My own speculation is that the last sentence of this statement refers to the change of attitude toward the Great Fifth and his visionary teachings that took place during the winter of 1975-76. It was as the result of this, it seems to me, that the Dalai Lama came to reevaluate his relation to the Fifth Dalai Lama, to the institution of the Dalai Lama, and more generally to his tradition as a whole. It is also at that time that the Dalai Lama began his offensive against the practice of ShukdenShugs ldan by refusing the long-life offering that the government customarily makes after the new year.20 Thus, far from being an expression of his modernism, his opposition to ShukdenShugs ldan is motivated by his return to a more traditional stance in which this deity is seen as incompatible with the vision of the tradition (the “clan”) represented by the Fifth Dalai Lama.

This return to a more conservative stance did not entail a repudiation of Buddhist modernism, which remained his favored way of interacting with more strictly modern contexts, particularly with the West, which he started to visit seriously only at the end of the seventies when he was well over forty. During these later interactions, the Dalai Lama began to be interested in ecumenical exchanges and in environmentalism, concerns that were new to him at that time. These new interests brought very few changes to his overall orientation, which is expressed in the messages that he has delivered during his numerous tours.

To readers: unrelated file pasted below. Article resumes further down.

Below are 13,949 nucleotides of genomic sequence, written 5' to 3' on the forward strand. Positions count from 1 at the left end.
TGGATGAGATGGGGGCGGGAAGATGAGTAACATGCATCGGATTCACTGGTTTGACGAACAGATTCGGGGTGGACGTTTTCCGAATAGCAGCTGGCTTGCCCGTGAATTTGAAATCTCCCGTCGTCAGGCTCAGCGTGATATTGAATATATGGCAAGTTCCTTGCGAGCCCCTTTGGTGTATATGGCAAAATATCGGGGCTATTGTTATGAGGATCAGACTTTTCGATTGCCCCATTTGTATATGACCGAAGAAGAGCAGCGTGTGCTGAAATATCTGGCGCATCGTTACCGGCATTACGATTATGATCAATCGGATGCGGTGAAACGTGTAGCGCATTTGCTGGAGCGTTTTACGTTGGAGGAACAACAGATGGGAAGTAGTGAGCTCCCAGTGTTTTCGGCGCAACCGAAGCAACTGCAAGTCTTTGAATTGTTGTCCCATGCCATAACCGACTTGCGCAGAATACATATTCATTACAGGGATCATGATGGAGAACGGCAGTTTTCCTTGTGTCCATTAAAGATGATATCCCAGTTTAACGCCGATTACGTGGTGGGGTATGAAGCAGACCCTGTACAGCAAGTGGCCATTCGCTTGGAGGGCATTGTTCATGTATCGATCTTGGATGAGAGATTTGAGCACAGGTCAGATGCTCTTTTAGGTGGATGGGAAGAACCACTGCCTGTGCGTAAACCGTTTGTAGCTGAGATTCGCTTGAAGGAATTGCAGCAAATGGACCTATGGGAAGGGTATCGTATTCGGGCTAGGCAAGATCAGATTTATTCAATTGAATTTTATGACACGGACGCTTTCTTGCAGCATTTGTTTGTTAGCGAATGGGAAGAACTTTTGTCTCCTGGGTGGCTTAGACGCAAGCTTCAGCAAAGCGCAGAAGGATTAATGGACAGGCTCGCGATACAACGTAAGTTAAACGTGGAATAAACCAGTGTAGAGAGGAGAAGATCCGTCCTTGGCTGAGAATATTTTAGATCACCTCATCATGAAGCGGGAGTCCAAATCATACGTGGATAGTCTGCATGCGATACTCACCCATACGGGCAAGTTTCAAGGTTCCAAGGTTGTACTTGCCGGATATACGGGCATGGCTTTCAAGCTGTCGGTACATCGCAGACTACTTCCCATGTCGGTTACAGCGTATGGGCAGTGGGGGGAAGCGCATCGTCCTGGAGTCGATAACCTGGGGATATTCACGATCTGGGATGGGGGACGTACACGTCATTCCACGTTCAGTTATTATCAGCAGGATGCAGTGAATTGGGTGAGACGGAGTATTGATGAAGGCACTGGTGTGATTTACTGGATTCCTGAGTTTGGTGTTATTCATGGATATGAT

As one can see from this brief account of the intellectual evolution of the Dalai Lama, his ideas are far from being simple appropriations of Western fantasies. Certainly, they have been influenced by the orientalist perceptions of Buddhism which had an important role in the emergence of Buddhist modernism. It is also clear, however, that his ideas and Buddhist modernism in general are not simply the reflections of orientalist discourse. They constitute an interpretation of the [page 10] Buddhist tradition which is certainly modern and hence new, but which is nevertheless well grounded in the tradition. After all, the ideas that Buddhism has a founder, a body of sacred scriptures, and a sophisticated philosophical tradition are all important elements of Buddhist tradition. Similarly, the idea that meditation is a central practice is not a complete innovation. Its extension to the laity and to the monastic population as a whole is certainly new, but its central normative role is not. Even the elements of Buddhist modernism that are least grounded in the tradition, such as its compatibility with scientific thinking, do tap into long-standing trends of the tradition. The Buddha’s recommendation that one should investigate the teachings before adopting them – like testing gold before one buys it – is not, after all, a modern creation!